Here is Breezer Uptown Infinity Bike 2013 – Nuvinci Seamless Shifting

Tags: , ,
Previous Post

World Bicycle Relief Cycling Jersey – Black – Men’s Survey

Next Post
l18387.png
Bobs Bicycles Computers + Gps + Hrm

Edge 200 GPS Computer Evaluation

Comments

    • BigA
    • February 6, 2014
    Reply

    Does Your City Have Town Bikes? I overheard these guys on the bus talking about the town bikes. Now, my city doesn’t have the town bike program so they must have been speaking of another city.

    Does your city have town bikes? Can you really just pick one up, ride it and drop it when you’re done…for free?

    View Comment
    1. Reply

      Every city I am in has a town bike.

      View Comment
  1. Reply

    I Want To Buy A Mountain Bike To Get Around The City.? I dont want to spend $2000.00 dollars, but I want something better than a $200.00 department store mountain bike. I just want to be able to have something that lasts with good parts, not too heavy and looks nice. But I’m not going to be racing or putting big money into the bike. I might jump a couple curbs, or need to get up a good size hill without the gears messing up. What do you suggest. I may spend between $400-$1000.00. Keep in mind I will be using the bike mostly for busy city areas, but of course if I choose to go riding with the girlfriend I may want to go to a trail on occasion.

    View Comment
    1. Reply

      If by “trail” you mean bike path, MUP, or other smooth surfaced path that may not be paved, you have little to no use for a mountain bike. Suspension forks add to the cost, and that means some of your budget that could have gone to a bike with better wheels or components will be lost on a feature that you’ll never use.

      Let’s say you really want a mountain bike. A hardtail (suspension fork only) would be good for all but the really rough stuff. Get one with a decent fork that features “lockout” or “LO.” Some options under $1K:

      Specialized Rockhopper Disc
      http://www.specialized.com/us/en/bc/SBCBkModel.jsp?spid=38430&eid=107

      Trek 6000
      http://www.trekbikes.com/us/en/bikes/mountain_hardtail/6_series/6000/

      Specialized Rockhopper Disc 29
      http://www.specialized.com/us/en/bc/SBCBkModel.jsp?spid=38431&eid=107
      (The 29er wheels may feel a bit faster on the street)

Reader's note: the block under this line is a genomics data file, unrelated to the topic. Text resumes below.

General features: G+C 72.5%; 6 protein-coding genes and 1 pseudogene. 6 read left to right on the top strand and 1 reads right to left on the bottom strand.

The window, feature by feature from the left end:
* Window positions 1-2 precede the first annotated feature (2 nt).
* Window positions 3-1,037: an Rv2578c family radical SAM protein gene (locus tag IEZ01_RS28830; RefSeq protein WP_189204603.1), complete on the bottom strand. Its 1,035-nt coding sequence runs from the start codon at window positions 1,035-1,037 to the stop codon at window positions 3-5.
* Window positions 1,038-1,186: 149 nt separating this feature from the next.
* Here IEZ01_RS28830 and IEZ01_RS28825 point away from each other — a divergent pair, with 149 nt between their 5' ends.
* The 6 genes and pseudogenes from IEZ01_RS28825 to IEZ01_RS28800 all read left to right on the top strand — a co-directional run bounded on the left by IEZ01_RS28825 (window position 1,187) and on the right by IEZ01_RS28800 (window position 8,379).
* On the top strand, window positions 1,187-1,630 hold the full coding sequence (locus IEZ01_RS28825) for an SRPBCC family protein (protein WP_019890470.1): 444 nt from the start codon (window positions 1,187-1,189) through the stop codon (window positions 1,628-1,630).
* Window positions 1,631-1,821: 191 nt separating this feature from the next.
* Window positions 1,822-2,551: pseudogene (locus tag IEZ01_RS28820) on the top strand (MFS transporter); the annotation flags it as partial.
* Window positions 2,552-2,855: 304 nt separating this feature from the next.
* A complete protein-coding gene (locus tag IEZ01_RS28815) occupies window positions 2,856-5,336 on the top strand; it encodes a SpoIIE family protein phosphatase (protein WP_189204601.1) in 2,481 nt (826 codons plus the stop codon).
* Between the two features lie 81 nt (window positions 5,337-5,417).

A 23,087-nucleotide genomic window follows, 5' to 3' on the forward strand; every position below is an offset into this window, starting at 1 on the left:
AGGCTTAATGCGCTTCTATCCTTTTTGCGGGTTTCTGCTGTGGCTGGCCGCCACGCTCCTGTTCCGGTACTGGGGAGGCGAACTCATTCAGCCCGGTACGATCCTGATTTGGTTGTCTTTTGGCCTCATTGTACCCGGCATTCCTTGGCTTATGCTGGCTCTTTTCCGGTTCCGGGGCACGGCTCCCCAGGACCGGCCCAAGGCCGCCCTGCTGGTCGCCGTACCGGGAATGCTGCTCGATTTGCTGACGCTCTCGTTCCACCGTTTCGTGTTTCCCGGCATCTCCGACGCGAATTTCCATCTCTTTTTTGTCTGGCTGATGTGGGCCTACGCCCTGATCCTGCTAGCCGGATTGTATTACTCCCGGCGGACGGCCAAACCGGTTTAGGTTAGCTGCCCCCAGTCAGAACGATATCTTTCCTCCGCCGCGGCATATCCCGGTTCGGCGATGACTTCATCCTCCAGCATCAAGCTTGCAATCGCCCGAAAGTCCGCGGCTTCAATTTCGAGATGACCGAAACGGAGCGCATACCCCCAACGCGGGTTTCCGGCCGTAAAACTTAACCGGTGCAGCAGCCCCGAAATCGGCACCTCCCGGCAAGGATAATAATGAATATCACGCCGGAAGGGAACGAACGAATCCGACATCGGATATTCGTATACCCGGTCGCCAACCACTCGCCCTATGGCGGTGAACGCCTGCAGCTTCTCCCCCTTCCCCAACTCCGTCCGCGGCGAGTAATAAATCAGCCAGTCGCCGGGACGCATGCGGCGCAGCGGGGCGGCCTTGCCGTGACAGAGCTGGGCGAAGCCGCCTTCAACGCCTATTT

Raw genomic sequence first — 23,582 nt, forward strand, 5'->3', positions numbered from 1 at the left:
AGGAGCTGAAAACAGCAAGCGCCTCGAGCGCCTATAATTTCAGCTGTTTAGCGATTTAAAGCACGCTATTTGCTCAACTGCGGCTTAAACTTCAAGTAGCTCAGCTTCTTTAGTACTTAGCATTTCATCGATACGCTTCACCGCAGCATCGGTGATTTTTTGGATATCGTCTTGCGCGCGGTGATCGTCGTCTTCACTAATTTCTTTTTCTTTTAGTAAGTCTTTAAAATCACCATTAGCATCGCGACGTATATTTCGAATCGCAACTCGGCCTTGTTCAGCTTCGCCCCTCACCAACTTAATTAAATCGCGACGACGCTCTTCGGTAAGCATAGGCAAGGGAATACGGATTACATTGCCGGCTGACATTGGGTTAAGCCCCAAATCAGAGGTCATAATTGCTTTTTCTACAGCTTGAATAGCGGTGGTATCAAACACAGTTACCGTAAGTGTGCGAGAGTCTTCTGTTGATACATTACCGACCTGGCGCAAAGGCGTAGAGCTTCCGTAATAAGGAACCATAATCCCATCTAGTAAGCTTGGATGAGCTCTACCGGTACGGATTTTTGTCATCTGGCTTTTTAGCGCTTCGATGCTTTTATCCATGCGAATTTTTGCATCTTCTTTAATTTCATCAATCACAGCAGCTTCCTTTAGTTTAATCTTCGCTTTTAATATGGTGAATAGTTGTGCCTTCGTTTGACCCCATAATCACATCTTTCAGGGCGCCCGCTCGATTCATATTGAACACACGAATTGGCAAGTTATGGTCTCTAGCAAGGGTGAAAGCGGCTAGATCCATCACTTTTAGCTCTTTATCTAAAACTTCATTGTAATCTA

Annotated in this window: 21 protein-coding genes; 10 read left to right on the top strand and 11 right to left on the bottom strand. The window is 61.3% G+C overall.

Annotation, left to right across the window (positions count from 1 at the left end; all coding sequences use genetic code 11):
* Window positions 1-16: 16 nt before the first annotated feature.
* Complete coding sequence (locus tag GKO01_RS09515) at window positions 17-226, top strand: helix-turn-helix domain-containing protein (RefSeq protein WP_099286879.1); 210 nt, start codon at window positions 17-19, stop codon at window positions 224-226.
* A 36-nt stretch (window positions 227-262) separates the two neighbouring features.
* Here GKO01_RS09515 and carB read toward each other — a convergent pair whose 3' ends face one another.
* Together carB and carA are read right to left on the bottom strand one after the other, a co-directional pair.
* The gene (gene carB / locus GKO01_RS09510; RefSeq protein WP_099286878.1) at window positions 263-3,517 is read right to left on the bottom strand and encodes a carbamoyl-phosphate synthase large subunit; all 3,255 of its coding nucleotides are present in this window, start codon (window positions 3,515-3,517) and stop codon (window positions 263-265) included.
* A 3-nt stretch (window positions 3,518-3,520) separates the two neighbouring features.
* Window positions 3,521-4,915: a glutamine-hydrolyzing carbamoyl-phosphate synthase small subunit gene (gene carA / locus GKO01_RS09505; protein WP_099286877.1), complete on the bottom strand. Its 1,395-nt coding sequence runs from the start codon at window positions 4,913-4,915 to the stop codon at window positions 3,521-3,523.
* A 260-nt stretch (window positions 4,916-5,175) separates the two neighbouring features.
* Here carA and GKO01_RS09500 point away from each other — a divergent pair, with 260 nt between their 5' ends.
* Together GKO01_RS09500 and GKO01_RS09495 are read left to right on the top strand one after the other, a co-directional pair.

If you want something that’s got mountain bike comfort with larger wheels for faster street riding, but understand they’re not for hard trail riding, you could check out something like these:

      Specialized CrossTrail Elite
      http://www.specialized.com/us/en/bc/SBCBkModel.jsp?spid=38465&eid=125
      (Suspension fork, 700c wheels)

      Trek Navigator 3.0
      http://www.trekbikes.com/us/en/bikes/bike_path/navigator/navigator30/
      (Suspension fork, 700c wheels, upright riding position)

      Now, let’s say your potential trail riding will be quite civil, and you don’t have a need for a suspension fork. You could get a “flat bar” road bike (or fitness bike) like a Sirrus or FX. These will be a bit lighter and quicker. They can handle a bit larger tire (up to 32 or 35c) than a traditional road bike for more comfort on rough surfaces. But they have 700c road wheels that aren’t meant for jumping curbs or careless riding. They’ll feel more agile that the others listed.

      Specialized Sirrus Elite
      http://www.specialized.com/us/en/bc/SBCBkModel.jsp?spid=39273&eid=121
      (Carbon fork/seatstays, 700c wheels)

      Trek 7.5FX
      http://www.trekbikes.com/us/en/bikes/bike_path/fx/75fx/
      (Carbon fork, 700c wheels)

      I’m gonna throw in a couple “urban” bikes that might be of interest. I’ve ridden these bikes and have to admit they’re pretty dang cool. Really comfortable, pretty quick, and perfect for various surfaces. They’re just fun to ride, and I’d pick one up if I had a place for it (and some extra money). The Utopia and Kaitai have suspension forks and 700c wheels.